DFRWS is the leading digital forensics research conference and the 13th annual conference was held from August 4 to 7, 2013 in Monterey, CA. The 2013 conference is being held in cooperation with the Association for Computing Machinery (ACM) and its Special Interest Group on Security, Audit and Control (SIGSAC).

2013 had 13 peer-reviewed papers presented, 2 keynotes, and 2 panels, as well as 5 workshops. There was a TIE for best paper between “Language Translation for File Paths” by Neil Rowe, Riqui Schwamm, and Simson Garfinkel AND “Improved Recovery and Reconstruction of DEFLATEd Files” by Ralf Brown.

We challenged the competitors to develop the fastest and most accurate data block classifier, in a continuation of the 2012 Challenge.

The winning submission for the DFRWS2013 Forensics Challenge was created by Jungheum Park, Jewan Bang, Yunho Lee, and Jonghyun Choi of the Digital Forensic Research Center, Korea University.

Conference Location:

Monterey Marriott Monterey, CA

August 4, 2013 to August 7, 2013


CuteCats.exe and Protecting Citizens of the Internet

Morgan Marquis-Boire | Google

Abstract: Since the Arab Spring, the world has become more aware about state sponsored surveillance. Some of that awareness is directly due to volunteers from Citizen Labs and the EFF helping dissidents find out what surveillance tools are lurking on their system. Hear one forensic analyst's journey to ferret out the ultimate in spyware and save the world.

Bio: Morgan Marquis-Boire works as a Security Engineer at Google specializing in Incident Response, Forensics and Malware Analysis. He is a security researcher and Technical Advisor at the Citizen Lab, Munk School of Global Affairs, University of Toronto. Recently, he has been working with the Electronic Frontier Foundation on issues surrounding dissident suppression in Syria.

He is a frequent speaker at events around the world and his work has been featured in numerous print and online publications including Bloomberg Business Week, The Wall Street Journal, The Guardian, Le Monde and The New York Times. He was also one of the original organizers of the KiwiCON conference in New Zealand.

Strangers in a Strange Land: One Local Cop's Perspective on Digital Forensics

Cindy Murphy | Police Department of Madison, Wisconsin

Abstract: The rapidly shifting landscape of digital media over the past two decades has brought a revolutionary change in the availability of information (both relevant and irrelevant) to law enforcement for investigative and intelligence purposes. Meanwhile, the digital cultural divide and lagging resources have resulted in a lack of funding for and attention to proper training and education for forensic examiners and investigators, for law enforcement supervisors at all levels, for prosecution and defense attorneys, and for judges and juries who directly interact with this new evidence. The result is common misconceptions and misunderstandings about the implications of digital evidence and friction over the proper scope of its collection and use. Additionally, cultural differences within the policing and software development communities can make it hard for law enforcement to describe software needs and for developers to create realistic solutions. In this inherently complex environment, how do we grok a better way forward?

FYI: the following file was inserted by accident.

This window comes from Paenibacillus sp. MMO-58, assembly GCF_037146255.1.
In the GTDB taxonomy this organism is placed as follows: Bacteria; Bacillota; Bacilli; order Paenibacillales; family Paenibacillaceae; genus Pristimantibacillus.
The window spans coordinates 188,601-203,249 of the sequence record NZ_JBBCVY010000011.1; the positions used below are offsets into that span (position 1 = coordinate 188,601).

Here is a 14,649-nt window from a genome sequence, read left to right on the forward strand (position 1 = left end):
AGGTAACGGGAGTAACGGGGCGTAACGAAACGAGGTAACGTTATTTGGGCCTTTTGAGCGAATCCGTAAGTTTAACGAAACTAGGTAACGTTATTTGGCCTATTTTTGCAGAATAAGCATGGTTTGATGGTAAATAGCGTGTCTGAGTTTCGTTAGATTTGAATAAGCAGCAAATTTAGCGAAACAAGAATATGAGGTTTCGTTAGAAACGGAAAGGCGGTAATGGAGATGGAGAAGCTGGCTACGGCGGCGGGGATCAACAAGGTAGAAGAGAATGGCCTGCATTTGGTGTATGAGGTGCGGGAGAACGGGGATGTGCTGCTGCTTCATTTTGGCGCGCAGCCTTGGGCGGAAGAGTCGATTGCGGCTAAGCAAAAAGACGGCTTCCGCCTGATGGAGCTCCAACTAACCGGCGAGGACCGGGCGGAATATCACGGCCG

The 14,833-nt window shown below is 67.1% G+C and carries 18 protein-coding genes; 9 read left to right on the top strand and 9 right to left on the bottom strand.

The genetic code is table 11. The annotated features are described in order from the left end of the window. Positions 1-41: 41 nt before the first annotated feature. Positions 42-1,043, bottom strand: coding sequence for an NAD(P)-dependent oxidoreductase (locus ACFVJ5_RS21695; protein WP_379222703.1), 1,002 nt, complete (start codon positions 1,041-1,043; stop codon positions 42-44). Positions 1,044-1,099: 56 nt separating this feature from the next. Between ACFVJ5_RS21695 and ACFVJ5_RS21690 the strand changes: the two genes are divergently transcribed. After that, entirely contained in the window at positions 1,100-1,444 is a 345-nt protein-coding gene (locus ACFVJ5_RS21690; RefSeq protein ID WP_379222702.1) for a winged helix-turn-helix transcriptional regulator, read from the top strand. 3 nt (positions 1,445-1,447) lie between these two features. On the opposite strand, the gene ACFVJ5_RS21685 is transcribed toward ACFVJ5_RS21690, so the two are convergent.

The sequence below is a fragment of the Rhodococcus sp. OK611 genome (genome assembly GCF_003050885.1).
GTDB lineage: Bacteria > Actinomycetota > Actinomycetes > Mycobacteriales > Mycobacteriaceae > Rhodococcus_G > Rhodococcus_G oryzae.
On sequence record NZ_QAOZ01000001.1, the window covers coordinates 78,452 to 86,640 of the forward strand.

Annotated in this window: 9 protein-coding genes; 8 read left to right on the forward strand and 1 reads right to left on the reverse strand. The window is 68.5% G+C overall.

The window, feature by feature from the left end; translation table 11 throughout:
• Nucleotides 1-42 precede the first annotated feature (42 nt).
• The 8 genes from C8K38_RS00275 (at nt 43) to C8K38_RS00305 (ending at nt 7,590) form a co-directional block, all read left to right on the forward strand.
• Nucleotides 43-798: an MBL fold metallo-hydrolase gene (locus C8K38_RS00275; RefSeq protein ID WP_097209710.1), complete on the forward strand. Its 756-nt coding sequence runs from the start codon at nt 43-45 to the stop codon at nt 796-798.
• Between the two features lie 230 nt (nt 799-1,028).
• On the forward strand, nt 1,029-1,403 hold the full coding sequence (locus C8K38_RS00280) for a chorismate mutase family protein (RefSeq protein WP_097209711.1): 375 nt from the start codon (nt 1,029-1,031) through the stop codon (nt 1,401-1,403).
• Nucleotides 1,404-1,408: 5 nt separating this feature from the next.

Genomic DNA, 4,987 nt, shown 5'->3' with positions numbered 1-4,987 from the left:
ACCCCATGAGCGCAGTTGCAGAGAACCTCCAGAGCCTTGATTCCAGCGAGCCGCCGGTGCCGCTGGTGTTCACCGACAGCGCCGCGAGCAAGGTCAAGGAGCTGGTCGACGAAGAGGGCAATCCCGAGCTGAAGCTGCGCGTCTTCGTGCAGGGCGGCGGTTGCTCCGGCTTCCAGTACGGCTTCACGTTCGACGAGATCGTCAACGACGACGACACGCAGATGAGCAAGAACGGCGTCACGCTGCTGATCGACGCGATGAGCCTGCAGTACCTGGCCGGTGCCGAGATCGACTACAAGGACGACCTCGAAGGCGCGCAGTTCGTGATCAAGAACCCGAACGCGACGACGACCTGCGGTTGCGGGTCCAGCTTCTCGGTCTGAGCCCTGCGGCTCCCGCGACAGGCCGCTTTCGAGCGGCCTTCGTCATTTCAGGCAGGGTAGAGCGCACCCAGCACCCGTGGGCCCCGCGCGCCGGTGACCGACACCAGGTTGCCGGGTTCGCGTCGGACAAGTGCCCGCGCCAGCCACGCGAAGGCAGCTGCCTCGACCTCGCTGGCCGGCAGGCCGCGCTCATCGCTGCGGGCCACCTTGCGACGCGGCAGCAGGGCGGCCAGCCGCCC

Bio: Detective Cindy Murphy works for the police department of Madison, Wisconsin and has been a Law Enforcement Officer since 1985. She is a certified forensic examiner, and has been involved in computer forensics since 1999. She earned her MSc in Forensic Computing and Cyber Crime Investigation through University College, Dublin in 2011. She has directly participated in the examination of many hundreds of hard drives, cell phones, and other items of digital evidence pursuant to criminal investigations including homicides, missing persons, computer intrusions, sexual assaults, child pornography, financial crimes, and various other crimes. She has testified as a computer forensics expert in state and federal court on numerous occasions, using her knowledge and skills to assist in the successful investigation and prosecution of criminal cases involving digital evidence. She is also a part time digital forensics instructor at Madison College, and a mobile device forensics instructor for the SANS Institute. Cindy believes in constantly pushing the boundaries of what we believe is possible in order to achieve what we once believed was impossible, and that in general persistence matters at least as much as brilliance.